Secure, Serverless, and Seamless Spring Configuration Management in AWS
Recently we transformed our AWS based servers to AWS Fargate. One of the challenges we faced was how to provide properties in a secure way to our serverless docker instances. Our Spring/Java based servers use @Value injection for many of our properties including sensitive data like database passwords. Up to this point, we had been using simple property files read by Spring using PropertyPlaceholderConfigurer. These files can be secured within Spring pretty simply using tools like Jasypt. But without access to an EC2 instance, this would not work in AWS Fargate.
The first choice as a team that is heavily invested in spring would be dockerized instances of Spring Cloud Config. However, before we went this routes, we wanted to see what AWS service we could use to simplify things. We found the AWS Parameter Store. As the documentation indicates, AWS parameter store provides “secure, hierarchical storage for configuration data management and secrets management”. We have the ability to control access to the keys using AWS IAM Roles. We also have simple key management of the encryption using AWS KMS as well as a built in audit log of changes. Using this architecture our bootup would work as follows:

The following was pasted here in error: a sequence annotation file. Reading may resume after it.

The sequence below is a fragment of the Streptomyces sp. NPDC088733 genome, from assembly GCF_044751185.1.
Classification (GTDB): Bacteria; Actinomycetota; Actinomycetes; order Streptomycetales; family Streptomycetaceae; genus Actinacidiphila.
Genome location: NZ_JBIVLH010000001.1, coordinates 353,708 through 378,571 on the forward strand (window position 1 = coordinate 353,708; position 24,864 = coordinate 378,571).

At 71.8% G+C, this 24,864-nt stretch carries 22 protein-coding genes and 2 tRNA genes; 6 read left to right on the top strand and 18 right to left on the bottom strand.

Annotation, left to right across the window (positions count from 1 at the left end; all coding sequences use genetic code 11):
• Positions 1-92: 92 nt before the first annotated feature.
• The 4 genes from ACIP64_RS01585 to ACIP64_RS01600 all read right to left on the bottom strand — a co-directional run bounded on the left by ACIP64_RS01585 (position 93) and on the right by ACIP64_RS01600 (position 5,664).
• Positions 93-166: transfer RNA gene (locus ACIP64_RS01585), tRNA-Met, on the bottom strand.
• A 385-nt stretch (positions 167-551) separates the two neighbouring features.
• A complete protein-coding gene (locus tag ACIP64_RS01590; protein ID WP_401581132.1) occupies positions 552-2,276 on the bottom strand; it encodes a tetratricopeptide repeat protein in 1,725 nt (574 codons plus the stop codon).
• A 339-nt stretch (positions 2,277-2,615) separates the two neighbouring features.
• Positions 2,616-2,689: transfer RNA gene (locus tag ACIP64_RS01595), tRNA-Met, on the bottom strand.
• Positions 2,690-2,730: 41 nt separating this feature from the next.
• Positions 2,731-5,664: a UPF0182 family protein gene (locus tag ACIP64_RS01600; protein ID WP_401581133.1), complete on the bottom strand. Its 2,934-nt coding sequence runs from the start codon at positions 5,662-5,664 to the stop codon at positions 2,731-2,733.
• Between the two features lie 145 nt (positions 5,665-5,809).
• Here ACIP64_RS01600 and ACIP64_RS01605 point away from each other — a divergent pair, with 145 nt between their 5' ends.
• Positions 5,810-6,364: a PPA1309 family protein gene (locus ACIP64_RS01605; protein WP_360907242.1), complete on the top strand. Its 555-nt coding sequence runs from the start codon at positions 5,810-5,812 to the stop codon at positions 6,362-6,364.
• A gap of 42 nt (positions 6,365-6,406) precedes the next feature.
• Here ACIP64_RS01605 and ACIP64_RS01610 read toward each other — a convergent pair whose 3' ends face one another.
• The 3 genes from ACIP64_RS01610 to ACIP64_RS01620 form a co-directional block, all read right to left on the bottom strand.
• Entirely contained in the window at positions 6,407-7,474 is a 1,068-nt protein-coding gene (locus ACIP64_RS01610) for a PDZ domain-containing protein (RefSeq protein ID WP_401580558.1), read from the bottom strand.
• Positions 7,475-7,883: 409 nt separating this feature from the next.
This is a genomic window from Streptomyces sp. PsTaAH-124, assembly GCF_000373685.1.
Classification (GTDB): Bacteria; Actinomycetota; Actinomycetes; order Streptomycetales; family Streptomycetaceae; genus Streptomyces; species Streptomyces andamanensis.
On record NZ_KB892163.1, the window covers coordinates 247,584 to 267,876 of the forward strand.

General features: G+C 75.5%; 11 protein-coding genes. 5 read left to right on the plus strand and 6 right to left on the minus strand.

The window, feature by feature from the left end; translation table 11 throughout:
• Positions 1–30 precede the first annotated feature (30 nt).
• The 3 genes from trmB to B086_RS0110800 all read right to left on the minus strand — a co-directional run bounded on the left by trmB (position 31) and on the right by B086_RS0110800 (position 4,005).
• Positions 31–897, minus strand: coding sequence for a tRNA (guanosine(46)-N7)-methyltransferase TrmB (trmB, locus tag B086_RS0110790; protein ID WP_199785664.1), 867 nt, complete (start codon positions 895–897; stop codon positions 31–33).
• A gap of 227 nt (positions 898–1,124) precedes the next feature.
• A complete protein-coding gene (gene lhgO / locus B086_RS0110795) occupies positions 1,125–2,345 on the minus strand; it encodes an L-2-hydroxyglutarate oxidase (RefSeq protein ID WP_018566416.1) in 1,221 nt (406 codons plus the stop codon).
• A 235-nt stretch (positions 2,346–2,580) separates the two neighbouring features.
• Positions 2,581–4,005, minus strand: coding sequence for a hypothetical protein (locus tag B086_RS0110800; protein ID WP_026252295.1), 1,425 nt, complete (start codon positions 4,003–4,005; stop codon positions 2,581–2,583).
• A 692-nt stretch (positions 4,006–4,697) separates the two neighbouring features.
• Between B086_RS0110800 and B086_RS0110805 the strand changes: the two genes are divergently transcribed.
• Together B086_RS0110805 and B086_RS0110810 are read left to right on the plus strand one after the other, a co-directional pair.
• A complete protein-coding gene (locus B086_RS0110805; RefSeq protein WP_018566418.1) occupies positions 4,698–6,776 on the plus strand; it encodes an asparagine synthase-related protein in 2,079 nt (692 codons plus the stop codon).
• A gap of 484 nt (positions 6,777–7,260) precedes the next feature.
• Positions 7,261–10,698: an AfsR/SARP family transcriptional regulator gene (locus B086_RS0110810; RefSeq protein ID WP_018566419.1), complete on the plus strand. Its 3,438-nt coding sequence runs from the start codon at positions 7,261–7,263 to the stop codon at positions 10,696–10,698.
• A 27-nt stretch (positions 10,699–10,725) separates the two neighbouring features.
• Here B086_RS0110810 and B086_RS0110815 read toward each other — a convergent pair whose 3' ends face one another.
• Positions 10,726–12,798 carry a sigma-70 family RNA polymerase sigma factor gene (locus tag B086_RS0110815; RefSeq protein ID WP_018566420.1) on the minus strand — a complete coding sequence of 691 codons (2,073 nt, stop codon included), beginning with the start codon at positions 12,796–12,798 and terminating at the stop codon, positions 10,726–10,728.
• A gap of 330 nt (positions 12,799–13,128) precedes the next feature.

We would use the KMS key available to us through the IAM role to decrytpt the secure parameters and then add them to our ApplicationContext.
The only challenge left for us was to integrate the reading of the Parameter store into our application as an out of the box replacement for the PropertyPlaceholderConfigurer we have used to inject environment based properties until now. I will outline below the steps we did to do this.
First, we implemented our SSMClient.
This class wraps all calls we need to retrieve our parameters from the SSM Parameter Store. The implementation assumes you have a hierarchial implementation as follows:
It will then retrieve all the environment parameters and strip off the prefix. Another challenge is to circumvent the AWS limit of only getting 10 parameters at at time.
The next step was to use this class and implement our own PropertyPlaceholderConfigurer. The code is as follows:
As you see in the code, at the time this code is called (before Spring has loaded) we do not have a fully autowired SSMClient to work with so we need to do this manually. So we create our SSMClient and inject the dependencies we need, manually call our PostConstruct function. After this we have our properties to pass to the base class and make them ready to inject in all the @Value parameters we have. To use the bean we just add it to our @Configuration or to the ApplicationContext xml with no one needing to change any code anywhere to use this.